What is HACCP?

HACCP (the Hazard Analysis Critical Control Point system) is a process control system that identifies where hazards might occur in the food production process. HACCP address food safety through the analysis and control of biological, chemical, and physical hazards from raw material production, procurement and handling, to manufacturing, distribution and consumption of the finished product.



HACCP is so important because it:

  • Prioritizes and controls potential hazards in food production.
  • Controlling major food risks, such as microbiological, chemical and physical contaminants
  • Provides the framework to produce foods safely and to prove they were produced safely.
  • Focuses on prevention and control of potential food safety hazards rather than inspection.
  • Covers all types of potential food safety hazards whether they are naturally occurring in the food, contributed by the environment, or generated by a mistake in the manufacturing process. Hazards such as Biological hazards (e.g. bacteria, viruses), Chemical hazards (e.g. pesticide residues, and mycotoxins) and Physical hazards (e.g. metal, glass).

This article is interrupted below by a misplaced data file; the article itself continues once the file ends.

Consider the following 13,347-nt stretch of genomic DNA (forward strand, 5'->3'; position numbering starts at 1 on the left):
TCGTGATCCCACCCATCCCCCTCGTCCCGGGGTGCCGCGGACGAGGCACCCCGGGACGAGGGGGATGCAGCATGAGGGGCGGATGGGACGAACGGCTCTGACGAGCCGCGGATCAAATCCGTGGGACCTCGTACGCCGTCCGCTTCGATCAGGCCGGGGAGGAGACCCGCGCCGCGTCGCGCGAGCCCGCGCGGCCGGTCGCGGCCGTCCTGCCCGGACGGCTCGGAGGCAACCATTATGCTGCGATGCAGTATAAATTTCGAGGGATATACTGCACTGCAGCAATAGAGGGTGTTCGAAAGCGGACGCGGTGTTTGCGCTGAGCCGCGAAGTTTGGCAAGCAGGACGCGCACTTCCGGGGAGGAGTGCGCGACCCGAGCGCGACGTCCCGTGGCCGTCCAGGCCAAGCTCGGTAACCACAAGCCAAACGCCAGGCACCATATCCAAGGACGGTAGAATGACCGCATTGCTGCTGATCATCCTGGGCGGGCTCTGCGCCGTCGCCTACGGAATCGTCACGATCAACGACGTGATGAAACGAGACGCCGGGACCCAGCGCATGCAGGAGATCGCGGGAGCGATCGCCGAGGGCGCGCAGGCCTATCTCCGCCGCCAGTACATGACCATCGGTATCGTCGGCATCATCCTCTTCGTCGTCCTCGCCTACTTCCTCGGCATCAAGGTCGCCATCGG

• Various customers in the food chain required their suppliers to have certified HACCP systems.
  • Provide businesses with a cost effective system for control of food safety, from ingredients right through to production, storage and distribution to sale and service of the final consumer.


7 principles that serves as the foundation for a HACCP system

  • Identification and assessment of hazards associated with food from farm to fork;
  • Determination of the critical control points to control any identified hazard; and
  • Establishment limits of the critical control points.
  • Establish monitoring procedures for critical control points
  • Establish corrective actions
  • Establish verification procedures
  • Establish a record system.


How Can we Use HACCP?

We can implement HACCP-like practices in the home by following proper storage, handling, cooking and cleaning procedures. From the time a consumer purchases meat or poultry from the grocery store to the time they cook and serve a meal, there are many steps to take to ensure food safety. Examples include properly refrigerating meat and poultry, keeping raw meat and poultry separate form cooked and ready-to-eat foods, refrigerating and cooking leftovers to prevent bacterial growth and good hygiene


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